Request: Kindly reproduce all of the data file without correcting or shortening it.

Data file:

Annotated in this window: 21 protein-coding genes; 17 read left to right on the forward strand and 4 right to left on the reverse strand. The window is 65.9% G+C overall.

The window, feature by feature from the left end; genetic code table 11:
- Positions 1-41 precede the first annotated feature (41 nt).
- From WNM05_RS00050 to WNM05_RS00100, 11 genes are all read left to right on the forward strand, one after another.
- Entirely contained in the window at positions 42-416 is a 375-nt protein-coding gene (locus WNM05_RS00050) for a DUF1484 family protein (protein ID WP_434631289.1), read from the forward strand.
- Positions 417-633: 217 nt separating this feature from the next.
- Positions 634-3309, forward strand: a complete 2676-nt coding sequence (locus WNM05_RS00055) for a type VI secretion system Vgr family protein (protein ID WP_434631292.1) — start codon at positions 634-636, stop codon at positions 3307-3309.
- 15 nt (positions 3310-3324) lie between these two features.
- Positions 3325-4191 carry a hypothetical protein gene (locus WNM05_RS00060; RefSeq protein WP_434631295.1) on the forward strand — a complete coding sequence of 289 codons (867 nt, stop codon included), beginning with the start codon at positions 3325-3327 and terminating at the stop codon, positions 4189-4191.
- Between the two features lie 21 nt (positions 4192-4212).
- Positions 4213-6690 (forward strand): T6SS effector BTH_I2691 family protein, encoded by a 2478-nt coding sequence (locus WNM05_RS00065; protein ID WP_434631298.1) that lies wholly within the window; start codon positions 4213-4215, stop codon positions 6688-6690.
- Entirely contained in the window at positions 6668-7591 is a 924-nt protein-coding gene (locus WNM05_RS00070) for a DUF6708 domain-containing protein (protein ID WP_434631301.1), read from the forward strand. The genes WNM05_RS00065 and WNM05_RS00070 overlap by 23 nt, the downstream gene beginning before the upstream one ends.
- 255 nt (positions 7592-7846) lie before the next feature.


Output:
Annotated in this window: 21 protein-coding genes; 17 read left to right on the forward strand and 4 right to left on the reverse strand. The window is 65.9% G+C overall.

The window, feature by feature from the left end; genetic code table 11:
- Positions 1-41 precede the first annotated feature (41 nt).
- From WNM05_RS00050 to WNM05_RS00100, 11 genes are all read left to right on the forward strand, one after another.
- Entirely contained in the window at positions 42-416 is a 375-nt protein-coding gene (locus WNM05_RS00050) for a DUF1484 family protein (protein ID WP_434631289.1), read from the forward strand.
- Positions 417-633: 217 nt separating this feature from the next.
- Positions 634-3309, forward strand: a complete 2676-nt coding sequence (locus WNM05_RS00055) for a type VI secretion system Vgr family protein (protein ID WP_434631292.1) — start codon at positions 634-636, stop codon at positions 3307-3309.
- 15 nt (positions 3310-3324) lie between these two features.
- Positions 3325-4191 carry a hypothetical protein gene (locus WNM05_RS00060; RefSeq protein WP_434631295.1) on the forward strand — a complete coding sequence of 289 codons (867 nt, stop codon included), beginning with the start codon at positions 3325-3327 and terminating at the stop codon, positions 4189-4191.
- Between the two features lie 21 nt (positions 4192-4212).
- Positions 4213-6690 (forward strand): T6SS effector BTH_I2691 family protein, encoded by a 2478-nt coding sequence (locus WNM05_RS00065; protein ID WP_434631298.1) that lies wholly within the window; start codon positions 4213-4215, stop codon positions 6688-6690.
- Entirely contained in the window at positions 6668-7591 is a 924-nt protein-coding gene (locus WNM05_RS00070) for a DUF6708 domain-containing protein (protein ID WP_434631301.1), read from the forward strand. The genes WNM05_RS00065 and WNM05_RS00070 overlap by 23 nt, the downstream gene beginning before the upstream one ends.
- 255 nt (positions 7592-7846) lie before the next feature.